WASHINGTON, D.C. — Marcus Smart swears he knew the shot was going up.
Maybe that’s why he never even made it out far enough to set the high screen on John Wall that was supposed to set the play in motion. No, by the time Smart even got close, teammate Kyrie Irving was already going up with a shot that seemed even deeper than the still absurd 31 feet that the official box score would peg it at.
Irving's right elbow pointed at the rim and Wall planted at least eight feet away inside the 3-point arc, Irving capped a spellbinding late-game performance by splashing the deep triple that snapped the game’s final tie and lifted the Boston Celtics to a 130-125 overtime triumph over the Washington Wizards at Capital One Arena.
There were still 18 seconds remaining in the extra session and 11 ticks on the shot clock when Irving elected to take the deep 3. His heels were closer to the center-court logo than the 3-point arc. But there was zero hesitation.
"Just trying to win the game, honestly,” said Irving, who scored a game-high 38 points on 12-of-28 shooting with seven assists, three rebounds, and a steal over 40 minutes.
"Just trying to get enough separation. Three-pointers are pretty much a dagger [in that moment], so I just try to get my feet set, get my elbow pointed to the rim. It was a little deep out, but a very makable shot.”
Throughout the final quarter and overtime, Irving was the real wizard. The Celtics probably should have won in regulation if not for a head-shaking sequence in which Bradley Beal put back a free-throw miss after Boston had fouled while up three in the closing seconds of the fourth quarter.
But Irving wouldn’t let the win slip away. With the Wizards up one and less than a minute to play in the extra session, Irving rushed to collect the ball in front of the Boston bench during a late-clock situation. And even with Wall smothering him, Irving somehow wiggled his way into enough space to splash a 3-pointer while fading back towards Boston’s assistant coaches.
The shot made an audible whooshing sound as it splashed through the net and, even in a buzzing building filled with green-clad Celtics fans, you could hear it from the stands.
“Those last two shots were amazing,” said Celtics coach Brad Stevens. "The one in front of our bench was a joke. How tough that was and he made it look easy.”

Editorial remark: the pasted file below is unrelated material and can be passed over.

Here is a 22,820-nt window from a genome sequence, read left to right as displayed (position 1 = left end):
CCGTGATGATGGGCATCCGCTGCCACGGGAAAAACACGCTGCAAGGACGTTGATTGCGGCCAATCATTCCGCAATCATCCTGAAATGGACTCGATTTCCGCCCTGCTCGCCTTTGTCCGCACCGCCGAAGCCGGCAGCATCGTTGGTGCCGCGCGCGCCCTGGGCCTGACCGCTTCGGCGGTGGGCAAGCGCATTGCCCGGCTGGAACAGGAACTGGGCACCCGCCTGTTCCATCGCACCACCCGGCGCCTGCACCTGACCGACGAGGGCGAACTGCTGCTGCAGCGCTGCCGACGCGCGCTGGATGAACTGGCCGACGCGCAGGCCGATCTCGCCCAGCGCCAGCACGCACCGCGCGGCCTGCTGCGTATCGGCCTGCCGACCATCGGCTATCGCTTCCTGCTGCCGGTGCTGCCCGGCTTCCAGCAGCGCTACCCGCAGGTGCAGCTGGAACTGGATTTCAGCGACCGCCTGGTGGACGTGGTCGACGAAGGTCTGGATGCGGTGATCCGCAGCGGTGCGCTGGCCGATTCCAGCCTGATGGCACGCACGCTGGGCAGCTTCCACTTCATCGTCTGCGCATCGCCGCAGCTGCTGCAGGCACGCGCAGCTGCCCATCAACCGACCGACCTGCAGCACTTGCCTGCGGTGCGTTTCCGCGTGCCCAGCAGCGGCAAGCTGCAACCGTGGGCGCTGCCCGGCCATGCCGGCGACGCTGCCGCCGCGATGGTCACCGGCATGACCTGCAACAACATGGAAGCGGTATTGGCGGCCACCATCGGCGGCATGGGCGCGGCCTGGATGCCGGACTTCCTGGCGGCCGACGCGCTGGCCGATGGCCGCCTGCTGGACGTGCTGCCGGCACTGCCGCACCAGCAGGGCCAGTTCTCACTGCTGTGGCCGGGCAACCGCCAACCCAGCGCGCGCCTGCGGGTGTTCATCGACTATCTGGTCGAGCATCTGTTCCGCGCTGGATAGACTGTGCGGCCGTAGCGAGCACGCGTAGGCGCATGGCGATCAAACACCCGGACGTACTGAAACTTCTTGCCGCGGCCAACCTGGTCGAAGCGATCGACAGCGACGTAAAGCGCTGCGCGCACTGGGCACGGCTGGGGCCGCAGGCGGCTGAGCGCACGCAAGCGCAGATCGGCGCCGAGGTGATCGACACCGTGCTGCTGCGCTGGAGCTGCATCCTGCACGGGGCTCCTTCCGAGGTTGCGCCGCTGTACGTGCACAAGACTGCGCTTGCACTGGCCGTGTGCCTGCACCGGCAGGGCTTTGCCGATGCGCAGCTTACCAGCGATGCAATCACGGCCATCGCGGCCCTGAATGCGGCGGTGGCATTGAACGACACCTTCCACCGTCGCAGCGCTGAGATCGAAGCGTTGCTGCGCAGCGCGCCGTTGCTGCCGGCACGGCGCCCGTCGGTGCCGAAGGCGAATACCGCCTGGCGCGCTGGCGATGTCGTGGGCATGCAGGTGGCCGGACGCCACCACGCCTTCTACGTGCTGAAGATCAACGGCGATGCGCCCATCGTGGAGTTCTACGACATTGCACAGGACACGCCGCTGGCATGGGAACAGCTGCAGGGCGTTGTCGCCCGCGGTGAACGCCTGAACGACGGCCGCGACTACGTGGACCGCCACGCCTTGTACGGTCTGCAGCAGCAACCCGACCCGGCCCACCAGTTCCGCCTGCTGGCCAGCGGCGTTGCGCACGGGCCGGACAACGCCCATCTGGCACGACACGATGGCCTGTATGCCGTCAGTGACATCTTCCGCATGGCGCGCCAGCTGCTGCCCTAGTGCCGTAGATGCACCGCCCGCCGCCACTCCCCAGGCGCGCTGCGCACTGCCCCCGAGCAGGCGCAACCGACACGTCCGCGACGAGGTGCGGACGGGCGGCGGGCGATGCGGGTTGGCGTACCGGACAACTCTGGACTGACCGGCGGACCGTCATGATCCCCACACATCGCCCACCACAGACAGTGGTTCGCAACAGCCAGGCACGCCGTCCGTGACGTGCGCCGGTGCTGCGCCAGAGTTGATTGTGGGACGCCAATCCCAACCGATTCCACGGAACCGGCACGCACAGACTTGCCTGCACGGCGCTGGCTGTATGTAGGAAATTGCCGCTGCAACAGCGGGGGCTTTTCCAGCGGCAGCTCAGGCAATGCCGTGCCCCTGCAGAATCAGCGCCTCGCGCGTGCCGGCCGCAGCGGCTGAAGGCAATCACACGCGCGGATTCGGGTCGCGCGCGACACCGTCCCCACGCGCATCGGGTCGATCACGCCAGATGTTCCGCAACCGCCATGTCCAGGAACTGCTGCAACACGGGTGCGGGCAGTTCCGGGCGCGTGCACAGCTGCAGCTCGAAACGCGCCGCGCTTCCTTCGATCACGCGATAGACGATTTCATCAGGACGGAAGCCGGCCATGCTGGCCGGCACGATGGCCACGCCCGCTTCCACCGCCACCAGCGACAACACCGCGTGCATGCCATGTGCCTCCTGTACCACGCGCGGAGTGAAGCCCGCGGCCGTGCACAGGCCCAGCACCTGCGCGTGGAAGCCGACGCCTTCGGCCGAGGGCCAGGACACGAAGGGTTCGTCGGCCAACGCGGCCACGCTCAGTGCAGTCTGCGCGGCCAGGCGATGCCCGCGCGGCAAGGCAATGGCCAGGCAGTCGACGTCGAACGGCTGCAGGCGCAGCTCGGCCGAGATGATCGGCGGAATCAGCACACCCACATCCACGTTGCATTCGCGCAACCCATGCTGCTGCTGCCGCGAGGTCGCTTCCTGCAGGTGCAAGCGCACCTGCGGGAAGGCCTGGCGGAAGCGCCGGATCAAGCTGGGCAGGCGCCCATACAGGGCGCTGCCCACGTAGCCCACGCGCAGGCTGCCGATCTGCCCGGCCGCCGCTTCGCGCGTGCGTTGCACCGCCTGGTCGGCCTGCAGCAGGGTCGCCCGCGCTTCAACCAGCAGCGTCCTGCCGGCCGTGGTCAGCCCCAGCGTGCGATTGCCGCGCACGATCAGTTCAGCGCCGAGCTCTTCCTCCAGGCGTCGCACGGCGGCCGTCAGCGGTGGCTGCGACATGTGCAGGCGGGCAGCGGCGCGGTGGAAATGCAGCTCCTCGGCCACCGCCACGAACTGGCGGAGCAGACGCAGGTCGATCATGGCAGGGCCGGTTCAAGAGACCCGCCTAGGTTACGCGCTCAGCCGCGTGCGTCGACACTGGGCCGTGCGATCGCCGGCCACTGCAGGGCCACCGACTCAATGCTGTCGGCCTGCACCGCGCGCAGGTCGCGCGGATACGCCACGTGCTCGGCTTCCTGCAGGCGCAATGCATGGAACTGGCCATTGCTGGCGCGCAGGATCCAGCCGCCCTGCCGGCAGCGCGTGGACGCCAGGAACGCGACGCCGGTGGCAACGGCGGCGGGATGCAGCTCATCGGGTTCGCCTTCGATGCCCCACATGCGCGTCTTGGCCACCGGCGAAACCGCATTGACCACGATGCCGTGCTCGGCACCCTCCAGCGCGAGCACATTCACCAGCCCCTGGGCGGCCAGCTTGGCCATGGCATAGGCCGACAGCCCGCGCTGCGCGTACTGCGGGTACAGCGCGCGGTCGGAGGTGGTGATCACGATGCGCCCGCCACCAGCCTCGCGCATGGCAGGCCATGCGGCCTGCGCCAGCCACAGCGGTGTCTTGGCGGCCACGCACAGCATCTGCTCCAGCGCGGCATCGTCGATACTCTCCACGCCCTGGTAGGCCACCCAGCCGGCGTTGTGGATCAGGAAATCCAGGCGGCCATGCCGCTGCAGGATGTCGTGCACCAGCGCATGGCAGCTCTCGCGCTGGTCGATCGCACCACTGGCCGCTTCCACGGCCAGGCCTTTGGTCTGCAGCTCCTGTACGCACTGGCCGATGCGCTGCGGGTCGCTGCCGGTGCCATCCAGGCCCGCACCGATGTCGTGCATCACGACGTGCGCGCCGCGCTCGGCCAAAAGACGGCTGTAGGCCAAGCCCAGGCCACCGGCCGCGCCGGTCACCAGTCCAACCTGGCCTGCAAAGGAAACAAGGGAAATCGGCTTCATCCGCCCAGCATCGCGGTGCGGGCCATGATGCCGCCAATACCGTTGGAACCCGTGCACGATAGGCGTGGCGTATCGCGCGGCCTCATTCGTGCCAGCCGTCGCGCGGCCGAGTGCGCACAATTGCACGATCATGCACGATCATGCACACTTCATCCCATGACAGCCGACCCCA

When Irving stepped to the line for the pair of freebies that iced the game, the fans in DC serenaded him with a loud MVP chant. The scene left Washington reporters asking Boston players about the oddity of hearing cheers, including a couple loud, “Let’s Go Celtics” chants, in an opposing building.
"This must be your first time,” Marcus Morris said to one inquiry. "It’s like that in every arena. It's not the first time.”
Irving’s play has a way of making even opposing fans marvel. While he was far from a one-man show on Wednesday — the Celtics don’t claw back from an 11-point deficit without Smart’s relentless hustle, and Morris followed up a big night against the Pelicans by putting up 27 points and nine rebounds against his brother’s team, highlighted by a pair of big tip-ins at the end of regulation — the Celtics put the ball in his hands every time they needed a bucket in a crucial spot.
Irving scored 16 of his points over the final 7:08 of game play, including 12 of Boston’s 17 points overall in the extra session.
“It’s fun, man. It’s fun basketball,” said Irving. "Understanding that you have some great players on the floor that are capable of making some great plays, so you never know what’s going to happen down the stretch. And [Beal] missed a free throw and gets a layup -- you never know the flow of the game what can happen so you just try to stay prepared. And I feel like I got a good look going into OT to end the game, but it just didn’t go my way. So we just had to battle five more minutes and will it out.”
Earlier in the day, during the team’s morning shootaround on the campus of Georgetown University, Irving had peeled back the curtain and detailed his desire to evolve as a leader. He admitted Boston’s early season struggles left him searching for ways to get the team on track and it’s probably no coincidence that Boston has ripped off seven wins since — though much of the team’s success can be traced to team-wide efforts, particularly given all the injuries the Celtics have endured recently.
Irving suggested that going through those early struggles has only made these sort of wins more enjoyable.
"You have goals that you set, you want to attain them. But I think going through it and figuring it out is the most enjoyable part,” said Irving. "You’ve gotta enjoy the pain and suffering as much as you enjoy the happiness, and going up and having highs on the season. So just enjoying it and making sure my teammates are enjoying it. Make sure we’re smiling, having a great time. Just having a great time competing and doing what we love -- I think that’s the best part about this.”
Now he wants his team to keep having fun, but not lose sight of how hard it had to work to start stringing these wins together.
"Just staying consistent is the biggest thing for us. Just make sure we’re having fun,” said Irving. "I always say to these guys when we’re in the locker room, or on the plane or coming into work, just enjoy the workplace and build relationships with the guys that you’re going to be with for 82 games plus. So you want to have a great group, it takes work to build it.”
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